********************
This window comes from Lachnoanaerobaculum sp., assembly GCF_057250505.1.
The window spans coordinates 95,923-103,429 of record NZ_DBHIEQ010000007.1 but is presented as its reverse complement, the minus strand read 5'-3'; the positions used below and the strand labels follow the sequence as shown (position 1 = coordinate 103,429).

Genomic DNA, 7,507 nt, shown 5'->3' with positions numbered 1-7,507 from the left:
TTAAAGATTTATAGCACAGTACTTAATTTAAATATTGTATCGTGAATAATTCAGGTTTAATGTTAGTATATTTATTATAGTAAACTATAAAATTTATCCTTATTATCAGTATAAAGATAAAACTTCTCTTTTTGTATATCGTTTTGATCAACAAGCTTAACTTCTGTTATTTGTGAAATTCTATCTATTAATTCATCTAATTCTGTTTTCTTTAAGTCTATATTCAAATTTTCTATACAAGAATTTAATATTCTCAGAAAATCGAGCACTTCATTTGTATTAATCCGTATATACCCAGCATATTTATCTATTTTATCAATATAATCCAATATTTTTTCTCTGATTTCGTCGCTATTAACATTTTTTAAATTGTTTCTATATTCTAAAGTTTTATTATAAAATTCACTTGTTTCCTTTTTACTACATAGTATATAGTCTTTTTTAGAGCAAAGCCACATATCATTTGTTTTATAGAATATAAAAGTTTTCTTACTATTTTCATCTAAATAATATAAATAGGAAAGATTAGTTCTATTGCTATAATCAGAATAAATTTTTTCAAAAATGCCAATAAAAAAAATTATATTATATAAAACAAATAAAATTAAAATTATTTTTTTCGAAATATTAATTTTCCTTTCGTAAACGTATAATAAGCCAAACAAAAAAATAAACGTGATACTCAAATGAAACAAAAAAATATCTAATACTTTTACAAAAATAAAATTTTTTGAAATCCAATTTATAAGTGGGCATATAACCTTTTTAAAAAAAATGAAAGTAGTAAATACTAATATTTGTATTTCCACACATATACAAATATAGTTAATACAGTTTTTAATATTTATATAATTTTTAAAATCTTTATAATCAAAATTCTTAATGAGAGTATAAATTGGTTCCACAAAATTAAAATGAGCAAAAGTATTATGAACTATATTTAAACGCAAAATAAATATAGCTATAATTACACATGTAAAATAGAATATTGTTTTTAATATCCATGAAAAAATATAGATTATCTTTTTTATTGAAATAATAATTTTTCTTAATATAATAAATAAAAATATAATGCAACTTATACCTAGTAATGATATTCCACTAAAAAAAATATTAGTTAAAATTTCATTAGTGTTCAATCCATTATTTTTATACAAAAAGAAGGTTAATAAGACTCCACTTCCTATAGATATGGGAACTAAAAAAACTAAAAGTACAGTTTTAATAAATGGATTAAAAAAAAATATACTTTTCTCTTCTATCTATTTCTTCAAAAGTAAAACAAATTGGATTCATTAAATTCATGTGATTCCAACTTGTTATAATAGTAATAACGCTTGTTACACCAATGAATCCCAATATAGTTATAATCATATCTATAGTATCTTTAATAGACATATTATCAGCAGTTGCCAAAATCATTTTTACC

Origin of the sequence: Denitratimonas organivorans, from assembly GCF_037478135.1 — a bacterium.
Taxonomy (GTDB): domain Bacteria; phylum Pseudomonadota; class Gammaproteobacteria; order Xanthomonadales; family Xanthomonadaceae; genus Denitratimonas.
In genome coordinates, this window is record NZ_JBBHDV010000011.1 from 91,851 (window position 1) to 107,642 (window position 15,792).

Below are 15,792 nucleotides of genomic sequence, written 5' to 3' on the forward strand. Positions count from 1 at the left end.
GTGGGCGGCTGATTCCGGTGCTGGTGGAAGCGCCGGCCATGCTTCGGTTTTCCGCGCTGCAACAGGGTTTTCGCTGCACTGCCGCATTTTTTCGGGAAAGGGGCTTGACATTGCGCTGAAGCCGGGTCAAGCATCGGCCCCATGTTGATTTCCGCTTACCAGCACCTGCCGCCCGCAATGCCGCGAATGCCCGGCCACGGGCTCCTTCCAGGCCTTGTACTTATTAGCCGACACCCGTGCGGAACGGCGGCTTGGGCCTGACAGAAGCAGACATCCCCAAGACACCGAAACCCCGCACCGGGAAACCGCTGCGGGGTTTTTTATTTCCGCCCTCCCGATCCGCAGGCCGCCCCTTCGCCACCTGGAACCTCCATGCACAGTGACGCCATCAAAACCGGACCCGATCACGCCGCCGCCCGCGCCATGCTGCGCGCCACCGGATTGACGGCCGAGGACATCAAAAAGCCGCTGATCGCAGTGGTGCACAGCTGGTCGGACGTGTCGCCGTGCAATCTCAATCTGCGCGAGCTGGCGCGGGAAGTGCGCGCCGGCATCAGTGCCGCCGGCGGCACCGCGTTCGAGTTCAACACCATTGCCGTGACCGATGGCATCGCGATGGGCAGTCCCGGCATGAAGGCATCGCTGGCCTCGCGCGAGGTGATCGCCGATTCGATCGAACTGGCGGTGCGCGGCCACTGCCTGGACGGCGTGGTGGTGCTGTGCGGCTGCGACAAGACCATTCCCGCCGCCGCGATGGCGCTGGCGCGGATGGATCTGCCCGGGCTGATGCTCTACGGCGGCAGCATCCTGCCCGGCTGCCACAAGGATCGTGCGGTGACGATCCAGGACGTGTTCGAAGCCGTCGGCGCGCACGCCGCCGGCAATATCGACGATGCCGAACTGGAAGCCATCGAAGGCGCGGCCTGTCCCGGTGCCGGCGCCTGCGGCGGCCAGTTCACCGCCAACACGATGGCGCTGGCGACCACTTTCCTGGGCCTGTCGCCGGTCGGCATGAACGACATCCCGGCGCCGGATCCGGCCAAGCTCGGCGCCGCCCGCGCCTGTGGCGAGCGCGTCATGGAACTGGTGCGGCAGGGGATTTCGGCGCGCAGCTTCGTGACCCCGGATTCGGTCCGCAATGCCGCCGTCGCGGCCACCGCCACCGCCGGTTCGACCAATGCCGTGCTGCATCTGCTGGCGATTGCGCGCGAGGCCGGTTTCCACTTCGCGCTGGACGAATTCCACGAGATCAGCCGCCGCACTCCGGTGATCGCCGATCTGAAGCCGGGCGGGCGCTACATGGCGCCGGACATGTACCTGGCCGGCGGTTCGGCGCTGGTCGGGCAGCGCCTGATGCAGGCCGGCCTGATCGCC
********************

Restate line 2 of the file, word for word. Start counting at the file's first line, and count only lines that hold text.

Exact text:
The window spans coordinates 95,923-103,429 of record NZ_DBHIEQ010000007.1 but is presented as its reverse complement, the minus strand read 5'-3'; the positions used below and the strand labels follow the sequence as shown (position 1 = coordinate 103,429).